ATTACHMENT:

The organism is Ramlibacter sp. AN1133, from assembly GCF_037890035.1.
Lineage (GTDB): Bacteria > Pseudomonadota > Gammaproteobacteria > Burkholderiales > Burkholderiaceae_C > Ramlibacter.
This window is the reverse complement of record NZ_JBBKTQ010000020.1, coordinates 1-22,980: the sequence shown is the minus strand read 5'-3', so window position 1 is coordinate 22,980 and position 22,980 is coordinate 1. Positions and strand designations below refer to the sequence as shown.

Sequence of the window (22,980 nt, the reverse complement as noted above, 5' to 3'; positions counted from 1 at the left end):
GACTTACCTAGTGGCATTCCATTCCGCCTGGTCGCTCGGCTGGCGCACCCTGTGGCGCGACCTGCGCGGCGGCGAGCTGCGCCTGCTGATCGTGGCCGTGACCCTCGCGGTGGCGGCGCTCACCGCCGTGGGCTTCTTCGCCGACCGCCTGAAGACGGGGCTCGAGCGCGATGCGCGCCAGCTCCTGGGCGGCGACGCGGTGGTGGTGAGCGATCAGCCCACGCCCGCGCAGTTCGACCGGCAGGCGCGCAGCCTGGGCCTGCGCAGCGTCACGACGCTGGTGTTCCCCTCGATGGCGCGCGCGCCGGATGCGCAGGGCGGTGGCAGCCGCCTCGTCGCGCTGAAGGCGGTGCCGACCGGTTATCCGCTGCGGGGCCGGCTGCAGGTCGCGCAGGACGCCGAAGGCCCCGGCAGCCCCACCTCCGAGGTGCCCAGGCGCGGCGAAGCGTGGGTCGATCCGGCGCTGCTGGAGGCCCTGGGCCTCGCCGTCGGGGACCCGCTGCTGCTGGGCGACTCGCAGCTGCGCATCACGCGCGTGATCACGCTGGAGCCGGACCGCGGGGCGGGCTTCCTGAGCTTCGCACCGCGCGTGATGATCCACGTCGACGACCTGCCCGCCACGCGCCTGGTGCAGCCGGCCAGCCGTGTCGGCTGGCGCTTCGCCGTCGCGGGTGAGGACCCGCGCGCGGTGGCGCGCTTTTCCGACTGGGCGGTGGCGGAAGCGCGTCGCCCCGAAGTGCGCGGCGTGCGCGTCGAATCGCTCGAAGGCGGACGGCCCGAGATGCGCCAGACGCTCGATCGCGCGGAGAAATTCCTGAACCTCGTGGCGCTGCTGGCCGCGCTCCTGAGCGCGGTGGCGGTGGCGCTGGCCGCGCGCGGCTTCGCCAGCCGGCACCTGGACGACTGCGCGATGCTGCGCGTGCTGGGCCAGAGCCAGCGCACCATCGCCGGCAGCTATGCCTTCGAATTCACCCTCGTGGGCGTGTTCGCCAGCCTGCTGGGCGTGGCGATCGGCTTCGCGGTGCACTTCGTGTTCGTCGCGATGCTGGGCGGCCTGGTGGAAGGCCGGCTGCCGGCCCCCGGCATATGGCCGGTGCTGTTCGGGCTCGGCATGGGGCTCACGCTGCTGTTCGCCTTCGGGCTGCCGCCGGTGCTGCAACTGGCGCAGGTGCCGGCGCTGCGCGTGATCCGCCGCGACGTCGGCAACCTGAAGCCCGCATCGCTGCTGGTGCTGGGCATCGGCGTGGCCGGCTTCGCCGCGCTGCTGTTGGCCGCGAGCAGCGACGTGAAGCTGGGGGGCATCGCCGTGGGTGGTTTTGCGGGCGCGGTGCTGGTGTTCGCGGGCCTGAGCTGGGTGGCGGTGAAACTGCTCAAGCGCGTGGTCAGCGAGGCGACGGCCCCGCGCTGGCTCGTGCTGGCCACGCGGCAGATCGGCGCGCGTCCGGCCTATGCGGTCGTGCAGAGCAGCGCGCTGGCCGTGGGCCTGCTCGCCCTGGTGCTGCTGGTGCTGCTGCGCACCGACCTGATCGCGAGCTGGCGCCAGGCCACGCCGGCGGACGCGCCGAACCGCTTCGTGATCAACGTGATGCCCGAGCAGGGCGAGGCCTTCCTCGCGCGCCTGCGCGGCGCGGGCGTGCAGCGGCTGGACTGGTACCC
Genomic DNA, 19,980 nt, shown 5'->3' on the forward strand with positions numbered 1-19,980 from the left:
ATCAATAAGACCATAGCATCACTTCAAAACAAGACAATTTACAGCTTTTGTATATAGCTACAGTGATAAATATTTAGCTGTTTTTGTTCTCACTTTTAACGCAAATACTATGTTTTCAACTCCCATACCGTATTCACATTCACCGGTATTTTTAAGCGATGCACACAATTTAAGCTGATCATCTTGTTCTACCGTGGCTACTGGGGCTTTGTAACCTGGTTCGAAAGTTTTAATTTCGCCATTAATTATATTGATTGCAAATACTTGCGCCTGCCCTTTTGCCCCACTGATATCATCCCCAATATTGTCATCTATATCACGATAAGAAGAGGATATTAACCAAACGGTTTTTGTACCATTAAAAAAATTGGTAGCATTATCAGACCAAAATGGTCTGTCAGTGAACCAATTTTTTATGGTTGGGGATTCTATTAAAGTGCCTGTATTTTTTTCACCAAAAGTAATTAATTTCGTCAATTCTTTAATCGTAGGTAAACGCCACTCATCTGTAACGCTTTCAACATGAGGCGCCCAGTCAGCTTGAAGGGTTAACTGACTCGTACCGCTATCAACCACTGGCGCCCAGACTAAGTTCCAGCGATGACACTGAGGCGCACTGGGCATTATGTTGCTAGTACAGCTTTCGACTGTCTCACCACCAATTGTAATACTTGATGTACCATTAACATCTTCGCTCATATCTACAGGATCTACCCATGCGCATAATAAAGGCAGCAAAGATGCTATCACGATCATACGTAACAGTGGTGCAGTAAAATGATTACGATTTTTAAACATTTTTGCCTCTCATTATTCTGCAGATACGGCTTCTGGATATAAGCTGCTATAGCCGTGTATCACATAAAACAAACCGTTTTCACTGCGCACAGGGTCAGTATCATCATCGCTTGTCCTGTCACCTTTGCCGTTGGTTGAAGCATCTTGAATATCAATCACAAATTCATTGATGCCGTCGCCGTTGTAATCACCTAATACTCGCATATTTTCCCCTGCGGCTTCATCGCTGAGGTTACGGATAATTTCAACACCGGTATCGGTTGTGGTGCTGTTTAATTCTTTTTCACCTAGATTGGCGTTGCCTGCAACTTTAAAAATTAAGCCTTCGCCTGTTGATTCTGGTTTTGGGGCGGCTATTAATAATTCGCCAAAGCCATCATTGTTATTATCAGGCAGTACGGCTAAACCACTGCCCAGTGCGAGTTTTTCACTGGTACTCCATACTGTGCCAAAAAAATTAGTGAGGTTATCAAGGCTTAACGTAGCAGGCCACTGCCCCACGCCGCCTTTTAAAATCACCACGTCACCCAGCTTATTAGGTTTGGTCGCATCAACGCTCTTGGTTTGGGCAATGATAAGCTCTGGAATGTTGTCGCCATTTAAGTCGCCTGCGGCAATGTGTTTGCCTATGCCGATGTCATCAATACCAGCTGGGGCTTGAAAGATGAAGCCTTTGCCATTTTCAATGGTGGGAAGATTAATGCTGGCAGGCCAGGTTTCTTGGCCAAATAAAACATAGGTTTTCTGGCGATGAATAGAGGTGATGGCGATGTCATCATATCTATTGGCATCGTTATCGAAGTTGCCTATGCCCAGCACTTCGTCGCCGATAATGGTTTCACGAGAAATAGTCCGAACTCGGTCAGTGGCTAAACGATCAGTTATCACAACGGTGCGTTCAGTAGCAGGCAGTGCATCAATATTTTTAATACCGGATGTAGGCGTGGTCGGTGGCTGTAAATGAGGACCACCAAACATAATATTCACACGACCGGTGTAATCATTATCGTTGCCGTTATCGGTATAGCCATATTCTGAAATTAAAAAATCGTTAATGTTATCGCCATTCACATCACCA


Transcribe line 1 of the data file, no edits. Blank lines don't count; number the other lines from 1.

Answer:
The organism is Ramlibacter sp. AN1133, from assembly GCF_037890035.1.